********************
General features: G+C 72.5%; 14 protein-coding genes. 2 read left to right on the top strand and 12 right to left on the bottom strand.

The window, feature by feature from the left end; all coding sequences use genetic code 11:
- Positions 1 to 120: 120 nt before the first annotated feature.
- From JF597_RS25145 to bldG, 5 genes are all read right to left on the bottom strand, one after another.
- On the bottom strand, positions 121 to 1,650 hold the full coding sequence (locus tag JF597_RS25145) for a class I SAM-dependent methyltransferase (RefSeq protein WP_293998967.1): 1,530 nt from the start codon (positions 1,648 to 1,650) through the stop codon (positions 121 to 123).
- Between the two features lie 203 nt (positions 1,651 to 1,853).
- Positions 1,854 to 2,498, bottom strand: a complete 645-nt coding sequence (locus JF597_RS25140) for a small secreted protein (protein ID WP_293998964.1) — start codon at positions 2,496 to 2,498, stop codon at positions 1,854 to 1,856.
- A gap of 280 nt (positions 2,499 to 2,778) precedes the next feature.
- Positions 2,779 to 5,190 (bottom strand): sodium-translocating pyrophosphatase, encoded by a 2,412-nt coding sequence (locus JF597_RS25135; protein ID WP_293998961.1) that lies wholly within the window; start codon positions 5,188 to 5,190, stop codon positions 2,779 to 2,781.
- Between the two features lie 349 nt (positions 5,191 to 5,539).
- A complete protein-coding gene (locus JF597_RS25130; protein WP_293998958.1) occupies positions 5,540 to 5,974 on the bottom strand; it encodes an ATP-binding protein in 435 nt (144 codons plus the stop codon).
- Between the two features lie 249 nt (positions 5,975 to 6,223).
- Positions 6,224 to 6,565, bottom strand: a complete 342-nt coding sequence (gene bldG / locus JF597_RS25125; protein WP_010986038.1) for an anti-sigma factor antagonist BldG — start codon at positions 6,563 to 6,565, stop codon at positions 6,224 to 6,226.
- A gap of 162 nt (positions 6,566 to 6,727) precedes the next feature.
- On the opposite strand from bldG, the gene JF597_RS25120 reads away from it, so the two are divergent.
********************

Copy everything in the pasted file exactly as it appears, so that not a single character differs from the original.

General features: G+C 72.5%; 14 protein-coding genes. 2 read left to right on the top strand and 12 right to left on the bottom strand.

The window, feature by feature from the left end; all coding sequences use genetic code 11:
- Positions 1 to 120: 120 nt before the first annotated feature.
- From JF597_RS25145 to bldG, 5 genes are all read right to left on the bottom strand, one after another.
- On the bottom strand, positions 121 to 1,650 hold the full coding sequence (locus tag JF597_RS25145) for a class I SAM-dependent methyltransferase (RefSeq protein WP_293998967.1): 1,530 nt from the start codon (positions 1,648 to 1,650) through the stop codon (positions 121 to 123).
- Between the two features lie 203 nt (positions 1,651 to 1,853).
- Positions 1,854 to 2,498, bottom strand: a complete 645-nt coding sequence (locus JF597_RS25140) for a small secreted protein (protein ID WP_293998964.1) — start codon at positions 2,496 to 2,498, stop codon at positions 1,854 to 1,856.
- A gap of 280 nt (positions 2,499 to 2,778) precedes the next feature.
- Positions 2,779 to 5,190 (bottom strand): sodium-translocating pyrophosphatase, encoded by a 2,412-nt coding sequence (locus JF597_RS25135; protein ID WP_293998961.1) that lies wholly within the window; start codon positions 5,188 to 5,190, stop codon positions 2,779 to 2,781.
- Between the two features lie 349 nt (positions 5,191 to 5,539).
- A complete protein-coding gene (locus JF597_RS25130; protein WP_293998958.1) occupies positions 5,540 to 5,974 on the bottom strand; it encodes an ATP-binding protein in 435 nt (144 codons plus the stop codon).
- Between the two features lie 249 nt (positions 5,975 to 6,223).
- Positions 6,224 to 6,565, bottom strand: a complete 342-nt coding sequence (gene bldG / locus JF597_RS25125; protein WP_010986038.1) for an anti-sigma factor antagonist BldG — start codon at positions 6,563 to 6,565, stop codon at positions 6,224 to 6,226.
- A gap of 162 nt (positions 6,566 to 6,727) precedes the next feature.
- On the opposite strand from bldG, the gene JF597_RS25120 reads away from it, so the two are divergent.